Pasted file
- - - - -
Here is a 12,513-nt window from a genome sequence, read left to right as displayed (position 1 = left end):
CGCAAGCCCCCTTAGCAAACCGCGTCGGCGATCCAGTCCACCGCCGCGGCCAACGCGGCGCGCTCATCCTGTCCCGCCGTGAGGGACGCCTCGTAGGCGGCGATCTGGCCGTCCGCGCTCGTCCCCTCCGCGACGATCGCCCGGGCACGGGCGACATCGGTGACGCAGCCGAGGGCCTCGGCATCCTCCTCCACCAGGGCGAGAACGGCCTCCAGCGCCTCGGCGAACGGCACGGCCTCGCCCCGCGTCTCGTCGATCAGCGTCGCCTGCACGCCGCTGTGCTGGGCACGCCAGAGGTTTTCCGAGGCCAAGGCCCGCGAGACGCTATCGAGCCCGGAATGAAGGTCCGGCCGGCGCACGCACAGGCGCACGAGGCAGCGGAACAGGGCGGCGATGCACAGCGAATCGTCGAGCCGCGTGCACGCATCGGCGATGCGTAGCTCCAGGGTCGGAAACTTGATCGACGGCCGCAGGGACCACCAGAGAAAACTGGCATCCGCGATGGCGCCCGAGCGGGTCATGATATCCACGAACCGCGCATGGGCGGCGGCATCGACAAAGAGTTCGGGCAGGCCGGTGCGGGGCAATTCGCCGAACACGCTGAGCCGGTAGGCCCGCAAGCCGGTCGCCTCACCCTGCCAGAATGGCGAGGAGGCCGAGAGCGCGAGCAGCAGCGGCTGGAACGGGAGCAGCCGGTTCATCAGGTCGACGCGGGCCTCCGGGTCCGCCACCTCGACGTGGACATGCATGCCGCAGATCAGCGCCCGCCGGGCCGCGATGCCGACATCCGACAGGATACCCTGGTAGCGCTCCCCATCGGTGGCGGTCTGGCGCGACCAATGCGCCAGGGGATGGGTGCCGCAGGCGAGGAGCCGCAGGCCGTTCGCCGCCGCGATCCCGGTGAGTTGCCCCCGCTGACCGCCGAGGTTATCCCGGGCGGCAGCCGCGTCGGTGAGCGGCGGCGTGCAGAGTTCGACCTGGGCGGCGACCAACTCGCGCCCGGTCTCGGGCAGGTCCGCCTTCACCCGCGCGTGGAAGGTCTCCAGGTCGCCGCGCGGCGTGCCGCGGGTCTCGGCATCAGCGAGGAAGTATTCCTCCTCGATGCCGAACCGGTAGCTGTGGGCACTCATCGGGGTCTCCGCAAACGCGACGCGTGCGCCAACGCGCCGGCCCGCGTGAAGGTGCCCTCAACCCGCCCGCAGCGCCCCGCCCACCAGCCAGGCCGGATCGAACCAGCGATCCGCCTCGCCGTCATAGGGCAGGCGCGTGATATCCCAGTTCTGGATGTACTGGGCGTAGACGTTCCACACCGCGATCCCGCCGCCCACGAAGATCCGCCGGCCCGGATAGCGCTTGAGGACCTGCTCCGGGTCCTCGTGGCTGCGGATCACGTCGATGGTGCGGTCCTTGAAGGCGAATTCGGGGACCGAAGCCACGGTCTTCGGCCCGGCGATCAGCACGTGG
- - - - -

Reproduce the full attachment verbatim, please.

Here is a 12,513-nt window from a genome sequence, read left to right as displayed (position 1 = left end):
CGCAAGCCCCCTTAGCAAACCGCGTCGGCGATCCAGTCCACCGCCGCGGCCAACGCGGCGCGCTCATCCTGTCCCGCCGTGAGGGACGCCTCGTAGGCGGCGATCTGGCCGTCCGCGCTCGTCCCCTCCGCGACGATCGCCCGGGCACGGGCGACATCGGTGACGCAGCCGAGGGCCTCGGCATCCTCCTCCACCAGGGCGAGAACGGCCTCCAGCGCCTCGGCGAACGGCACGGCCTCGCCCCGCGTCTCGTCGATCAGCGTCGCCTGCACGCCGCTGTGCTGGGCACGCCAGAGGTTTTCCGAGGCCAAGGCCCGCGAGACGCTATCGAGCCCGGAATGAAGGTCCGGCCGGCGCACGCACAGGCGCACGAGGCAGCGGAACAGGGCGGCGATGCACAGCGAATCGTCGAGCCGCGTGCACGCATCGGCGATGCGTAGCTCCAGGGTCGGAAACTTGATCGACGGCCGCAGGGACCACCAGAGAAAACTGGCATCCGCGATGGCGCCCGAGCGGGTCATGATATCCACGAACCGCGCATGGGCGGCGGCATCGACAAAGAGTTCGGGCAGGCCGGTGCGGGGCAATTCGCCGAACACGCTGAGCCGGTAGGCCCGCAAGCCGGTCGCCTCACCCTGCCAGAATGGCGAGGAGGCCGAGAGCGCGAGCAGCAGCGGCTGGAACGGGAGCAGCCGGTTCATCAGGTCGACGCGGGCCTCCGGGTCCGCCACCTCGACGTGGACATGCATGCCGCAGATCAGCGCCCGCCGGGCCGCGATGCCGACATCCGACAGGATACCCTGGTAGCGCTCCCCATCGGTGGCGGTCTGGCGCGACCAATGCGCCAGGGGATGGGTGCCGCAGGCGAGGAGCCGCAGGCCGTTCGCCGCCGCGATCCCGGTGAGTTGCCCCCGCTGACCGCCGAGGTTATCCCGGGCGGCAGCCGCGTCGGTGAGCGGCGGCGTGCAGAGTTCGACCTGGGCGGCGACCAACTCGCGCCCGGTCTCGGGCAGGTCCGCCTTCACCCGCGCGTGGAAGGTCTCCAGGTCGCCGCGCGGCGTGCCGCGGGTCTCGGCATCAGCGAGGAAGTATTCCTCCTCGATGCCGAACCGGTAGCTGTGGGCACTCATCGGGGTCTCCGCAAACGCGACGCGTGCGCCAACGCGCCGGCCCGCGTGAAGGTGCCCTCAACCCGCCCGCAGCGCCCCGCCCACCAGCCAGGCCGGATCGAACCAGCGATCCGCCTCGCCGTCATAGGGCAGGCGCGTGATATCCCAGTTCTGGATGTACTGGGCGTAGACGTTCCACACCGCGATCCCGCCGCCCACGAAGATCCGCCGGCCCGGATAGCGCTTGAGGACCTGCTCCGGGTCCTCGTGGCTGCGGATCACGTCGATGGTGCGGTCCTTGAAGGCGAATTCGGGGACCGAAGCCACGGTCTTCGGCCCGGCGATCAGCACGTGG